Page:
|Death: ||Nov., 1903|
DEATH CAME FROM OLD HILL FARM AND GARNERED A GHASTLY HARVEST
Twelve Killed, Eight Injured and One Missing as a
Result of Explosion at Ferguson GAS IN THE WORKINGS SET OFF BY OLD FIRE Which Has Raged in the Hill Farm Mine for the Past Thirteen
Years—Rescue Party Searching Passages for Missing Man Details of the Disaster and Statements of Officials—Funeral Arrangements Being Made Today
Death, that thirteen years ago stalked in Hill Farm mine and claimed the lives of 31 men, came in a flash of fire to the Ferguson slope, near Dunbar, on Saturday evening at 6:30 o'clock, and smote down the 21 miners who were working there. Ten lives were snuffed out by the explosion and the deadly after-damp that followed, and the grim destroyer has probably not yet finished his gruesome tally. Two victims have since died at the Cottage State Hospital and others are lingering between life and death. One man is missing and there is now no hope of his being alive. The Ferguson disaster comes as a sad memento to the Hill Farm horror of 13 years ago, for the statements of the mine experts show that the shouldering Hill Farm fire probably fired a body of gas in the old working at Ferguson. These are the dead, missing and injured.
James McGurk, 22 years old, son of Fire Boss, John McGurk.
Wheatly Foster, 21 years old and single.
Mike Samandre, married, wife and family in the old county.
Joseph Ocklan, 27 years old and single.
Peter Sekora, 32 years old and married, wife and three children.
John Sedravia, 39 years old, has wife and family in the old county.
Charles Vera, 42 years old, has wife and family in the old county.
Mike Sekora, 22 years old and single.
Andy Kootsar, 38 years old and married, leaves wife and three children.
Mike Havarsjack, 24 years old, leaves wife and family in the old country.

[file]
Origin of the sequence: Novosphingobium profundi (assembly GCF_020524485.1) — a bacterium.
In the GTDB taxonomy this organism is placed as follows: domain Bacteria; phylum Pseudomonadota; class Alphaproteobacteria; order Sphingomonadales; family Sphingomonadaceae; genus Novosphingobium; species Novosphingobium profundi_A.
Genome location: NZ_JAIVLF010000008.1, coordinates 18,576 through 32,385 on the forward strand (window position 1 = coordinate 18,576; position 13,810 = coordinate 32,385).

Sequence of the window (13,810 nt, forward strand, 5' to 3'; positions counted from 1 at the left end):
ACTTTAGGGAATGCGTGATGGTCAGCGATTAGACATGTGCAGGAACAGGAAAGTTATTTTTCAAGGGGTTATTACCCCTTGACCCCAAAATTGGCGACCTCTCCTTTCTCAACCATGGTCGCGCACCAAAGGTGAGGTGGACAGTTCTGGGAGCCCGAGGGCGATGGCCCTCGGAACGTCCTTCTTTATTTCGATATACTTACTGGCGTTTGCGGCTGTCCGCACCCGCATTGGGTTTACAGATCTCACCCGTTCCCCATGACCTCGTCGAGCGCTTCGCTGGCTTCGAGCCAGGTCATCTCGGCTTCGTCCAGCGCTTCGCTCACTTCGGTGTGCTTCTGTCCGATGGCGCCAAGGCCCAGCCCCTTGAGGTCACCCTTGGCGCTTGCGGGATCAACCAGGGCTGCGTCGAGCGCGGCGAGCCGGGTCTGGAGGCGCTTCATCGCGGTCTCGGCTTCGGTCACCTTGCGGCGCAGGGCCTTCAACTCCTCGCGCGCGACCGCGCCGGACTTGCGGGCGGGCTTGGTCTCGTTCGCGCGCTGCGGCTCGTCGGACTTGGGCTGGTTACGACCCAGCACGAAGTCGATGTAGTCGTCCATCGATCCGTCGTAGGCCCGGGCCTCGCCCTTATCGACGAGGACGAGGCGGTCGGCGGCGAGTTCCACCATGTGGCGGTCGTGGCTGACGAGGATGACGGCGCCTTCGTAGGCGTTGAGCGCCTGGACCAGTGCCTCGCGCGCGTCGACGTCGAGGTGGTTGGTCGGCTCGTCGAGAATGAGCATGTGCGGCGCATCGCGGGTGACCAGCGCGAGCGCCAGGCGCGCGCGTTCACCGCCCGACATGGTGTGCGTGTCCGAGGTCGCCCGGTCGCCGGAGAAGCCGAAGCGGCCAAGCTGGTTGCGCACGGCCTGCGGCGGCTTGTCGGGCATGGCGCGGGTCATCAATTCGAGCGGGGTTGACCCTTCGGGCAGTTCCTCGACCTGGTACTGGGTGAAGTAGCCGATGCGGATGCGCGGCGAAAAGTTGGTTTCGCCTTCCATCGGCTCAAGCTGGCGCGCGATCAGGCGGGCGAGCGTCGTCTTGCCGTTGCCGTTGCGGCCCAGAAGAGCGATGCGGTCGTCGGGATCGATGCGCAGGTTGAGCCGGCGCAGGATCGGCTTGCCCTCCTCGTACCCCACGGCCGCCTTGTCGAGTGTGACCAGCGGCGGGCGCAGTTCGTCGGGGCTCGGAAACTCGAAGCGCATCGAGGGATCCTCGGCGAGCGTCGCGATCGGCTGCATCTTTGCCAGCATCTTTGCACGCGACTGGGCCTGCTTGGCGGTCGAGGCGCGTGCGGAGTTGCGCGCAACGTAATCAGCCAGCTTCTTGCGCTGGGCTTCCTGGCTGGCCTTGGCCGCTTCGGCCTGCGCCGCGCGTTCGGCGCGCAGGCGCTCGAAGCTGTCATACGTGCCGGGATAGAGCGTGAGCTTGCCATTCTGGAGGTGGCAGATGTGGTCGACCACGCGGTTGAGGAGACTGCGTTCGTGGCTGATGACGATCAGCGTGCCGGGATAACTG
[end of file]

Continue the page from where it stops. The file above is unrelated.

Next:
Rijack Baleslaf, died at the Cottage State Hospital Sunday afternoon, 28 years old and single.
William Foster, aged 48 years, died at the Cottage State Hospital this morning. Remains will be sent to his home near Dunbar.
Michael Bene, a Slav
John McGurk, 39 years old, wife and five children, thought to have been fatally burned, cannot recover.
John Foster, 19 years old, serious burns about the body and face in a dangerous condition, will not recover.
Adam Linka, fatal burns, cannot recover.
Joseph Doviac, seriously burned about the body and face, condition considered serious.
John Patrick, badly burned, will recover.
John Marchich, severely burned about body and face.
John Korchusch, seriously burned.
Fred Longden, slightly burned.
The explosion occurred 10 minutes after the night shift had gone into the slope on Saturday evening. Because the mine is almost worked out only 21 men were employed in it. The work was 1100 feet from the mouth of the slope. The men were working in the entries near the main heading drawing ribs and letting down the roof. In about six months the mine would have been closed up. The miners had gone to their accustomed places and were just beginning the labors of the night when with a rush and uproar the blue flame of death swept up the slope entries and enveloped them. Some were hurled along the passages and crushed against the side of the mine. Others not in the direct path of the flame were overcome by the deadly black damp which followed the explosion.